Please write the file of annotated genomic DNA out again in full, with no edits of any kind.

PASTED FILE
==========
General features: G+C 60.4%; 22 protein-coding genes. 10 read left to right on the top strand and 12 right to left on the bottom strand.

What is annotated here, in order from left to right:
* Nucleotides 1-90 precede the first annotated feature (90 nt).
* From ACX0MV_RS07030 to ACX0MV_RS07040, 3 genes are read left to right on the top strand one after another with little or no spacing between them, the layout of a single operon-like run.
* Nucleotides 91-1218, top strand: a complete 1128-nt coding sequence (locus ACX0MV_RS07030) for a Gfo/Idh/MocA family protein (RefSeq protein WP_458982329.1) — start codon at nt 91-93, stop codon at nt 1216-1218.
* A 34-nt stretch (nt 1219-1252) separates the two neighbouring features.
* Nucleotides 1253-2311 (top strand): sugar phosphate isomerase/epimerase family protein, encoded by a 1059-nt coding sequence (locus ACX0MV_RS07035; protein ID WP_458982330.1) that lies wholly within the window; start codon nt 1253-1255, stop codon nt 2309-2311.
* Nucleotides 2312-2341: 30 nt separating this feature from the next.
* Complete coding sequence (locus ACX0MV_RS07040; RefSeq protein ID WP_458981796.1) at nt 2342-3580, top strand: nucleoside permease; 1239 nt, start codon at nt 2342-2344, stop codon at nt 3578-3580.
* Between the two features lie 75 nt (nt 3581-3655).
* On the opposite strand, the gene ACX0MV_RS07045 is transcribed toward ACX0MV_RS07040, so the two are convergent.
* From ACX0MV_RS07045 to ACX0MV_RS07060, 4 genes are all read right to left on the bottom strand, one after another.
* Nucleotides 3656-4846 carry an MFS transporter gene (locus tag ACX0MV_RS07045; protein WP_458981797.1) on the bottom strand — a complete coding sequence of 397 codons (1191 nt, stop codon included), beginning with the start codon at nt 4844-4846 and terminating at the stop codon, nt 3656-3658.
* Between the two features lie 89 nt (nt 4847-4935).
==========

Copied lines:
General features: G+C 60.4%; 22 protein-coding genes. 10 read left to right on the top strand and 12 right to left on the bottom strand.

What is annotated here, in order from left to right:
* Nucleotides 1-90 precede the first annotated feature (90 nt).
* From ACX0MV_RS07030 to ACX0MV_RS07040, 3 genes are read left to right on the top strand one after another with little or no spacing between them, the layout of a single operon-like run.
* Nucleotides 91-1218, top strand: a complete 1128-nt coding sequence (locus ACX0MV_RS07030) for a Gfo/Idh/MocA family protein (RefSeq protein WP_458982329.1) — start codon at nt 91-93, stop codon at nt 1216-1218.
* A 34-nt stretch (nt 1219-1252) separates the two neighbouring features.
* Nucleotides 1253-2311 (top strand): sugar phosphate isomerase/epimerase family protein, encoded by a 1059-nt coding sequence (locus ACX0MV_RS07035; protein ID WP_458982330.1) that lies wholly within the window; start codon nt 1253-1255, stop codon nt 2309-2311.
* Nucleotides 2312-2341: 30 nt separating this feature from the next.
* Complete coding sequence (locus ACX0MV_RS07040; RefSeq protein ID WP_458981796.1) at nt 2342-3580, top strand: nucleoside permease; 1239 nt, start codon at nt 2342-2344, stop codon at nt 3578-3580.
* Between the two features lie 75 nt (nt 3581-3655).
* On the opposite strand, the gene ACX0MV_RS07045 is transcribed toward ACX0MV_RS07040, so the two are convergent.
* From ACX0MV_RS07045 to ACX0MV_RS07060, 4 genes are all read right to left on the bottom strand, one after another.
* Nucleotides 3656-4846 carry an MFS transporter gene (locus tag ACX0MV_RS07045; protein WP_458981797.1) on the bottom strand — a complete coding sequence of 397 codons (1191 nt, stop codon included), beginning with the start codon at nt 4844-4846 and terminating at the stop codon, nt 3656-3658.
* Between the two features lie 89 nt (nt 4847-4935).